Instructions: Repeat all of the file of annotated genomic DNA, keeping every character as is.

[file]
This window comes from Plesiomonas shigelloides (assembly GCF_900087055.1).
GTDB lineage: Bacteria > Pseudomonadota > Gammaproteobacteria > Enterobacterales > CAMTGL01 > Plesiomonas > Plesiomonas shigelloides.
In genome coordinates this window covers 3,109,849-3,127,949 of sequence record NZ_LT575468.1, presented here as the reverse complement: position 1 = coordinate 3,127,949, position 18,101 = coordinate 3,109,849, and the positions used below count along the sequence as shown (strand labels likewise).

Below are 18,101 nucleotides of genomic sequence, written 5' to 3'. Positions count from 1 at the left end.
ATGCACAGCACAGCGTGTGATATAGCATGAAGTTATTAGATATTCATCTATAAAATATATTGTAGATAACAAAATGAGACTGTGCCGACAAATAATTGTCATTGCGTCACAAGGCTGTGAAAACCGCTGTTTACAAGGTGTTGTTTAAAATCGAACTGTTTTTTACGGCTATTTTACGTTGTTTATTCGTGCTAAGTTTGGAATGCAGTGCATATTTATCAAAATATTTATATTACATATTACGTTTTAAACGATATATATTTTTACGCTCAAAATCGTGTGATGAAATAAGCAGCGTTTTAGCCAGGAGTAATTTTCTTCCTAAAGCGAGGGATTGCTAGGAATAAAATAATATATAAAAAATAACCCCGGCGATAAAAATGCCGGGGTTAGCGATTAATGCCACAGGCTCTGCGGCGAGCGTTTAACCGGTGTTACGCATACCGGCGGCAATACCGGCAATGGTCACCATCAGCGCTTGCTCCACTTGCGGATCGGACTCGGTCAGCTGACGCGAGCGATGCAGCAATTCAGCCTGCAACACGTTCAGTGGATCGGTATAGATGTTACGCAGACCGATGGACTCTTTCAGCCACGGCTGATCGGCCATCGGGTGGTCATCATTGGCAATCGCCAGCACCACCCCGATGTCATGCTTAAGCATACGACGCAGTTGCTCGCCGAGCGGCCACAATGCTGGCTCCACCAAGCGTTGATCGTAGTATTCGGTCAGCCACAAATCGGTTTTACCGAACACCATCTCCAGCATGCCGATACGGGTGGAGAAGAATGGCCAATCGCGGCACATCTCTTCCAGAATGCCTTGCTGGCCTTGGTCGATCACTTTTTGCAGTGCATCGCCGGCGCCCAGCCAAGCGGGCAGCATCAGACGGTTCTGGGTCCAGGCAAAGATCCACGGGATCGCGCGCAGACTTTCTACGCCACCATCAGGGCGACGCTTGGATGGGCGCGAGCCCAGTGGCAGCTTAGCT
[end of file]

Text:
This window comes from Plesiomonas shigelloides (assembly GCF_900087055.1).
GTDB lineage: Bacteria > Pseudomonadota > Gammaproteobacteria > Enterobacterales > CAMTGL01 > Plesiomonas > Plesiomonas shigelloides.
In genome coordinates this window covers 3,109,849-3,127,949 of sequence record NZ_LT575468.1, presented here as the reverse complement: position 1 = coordinate 3,127,949, position 18,101 = coordinate 3,109,849, and the positions used below count along the sequence as shown (strand labels likewise).

Below are 18,101 nucleotides of genomic sequence, written 5' to 3'. Positions count from 1 at the left end.
ATGCACAGCACAGCGTGTGATATAGCATGAAGTTATTAGATATTCATCTATAAAATATATTGTAGATAACAAAATGAGACTGTGCCGACAAATAATTGTCATTGCGTCACAAGGCTGTGAAAACCGCTGTTTACAAGGTGTTGTTTAAAATCGAACTGTTTTTTACGGCTATTTTACGTTGTTTATTCGTGCTAAGTTTGGAATGCAGTGCATATTTATCAAAATATTTATATTACATATTACGTTTTAAACGATATATATTTTTACGCTCAAAATCGTGTGATGAAATAAGCAGCGTTTTAGCCAGGAGTAATTTTCTTCCTAAAGCGAGGGATTGCTAGGAATAAAATAATATATAAAAAATAACCCCGGCGATAAAAATGCCGGGGTTAGCGATTAATGCCACAGGCTCTGCGGCGAGCGTTTAACCGGTGTTACGCATACCGGCGGCAATACCGGCAATGGTCACCATCAGCGCTTGCTCCACTTGCGGATCGGACTCGGTCAGCTGACGCGAGCGATGCAGCAATTCAGCCTGCAACACGTTCAGTGGATCGGTATAGATGTTACGCAGACCGATGGACTCTTTCAGCCACGGCTGATCGGCCATCGGGTGGTCATCATTGGCAATCGCCAGCACCACCCCGATGTCATGCTTAAGCATACGACGCAGTTGCTCGCCGAGCGGCCACAATGCTGGCTCCACCAAGCGTTGATCGTAGTATTCGGTCAGCCACAAATCGGTTTTACCGAACACCATCTCCAGCATGCCGATACGGGTGGAGAAGAATGGCCAATCGCGGCACATCTCTTCCAGAATGCCTTGCTGGCCTTGGTCGATCACTTTTTGCAGTGCATCGCCGGCGCCCAGCCAAGCGGGCAGCATCAGACGGTTCTGGGTCCAGGCAAAGATCCACGGGATCGCGCGCAGACTTTCTACGCCACCATCAGGGCGACGCTTGGATGGGCGCGAGCCCAGTGGCAGCTTAGCT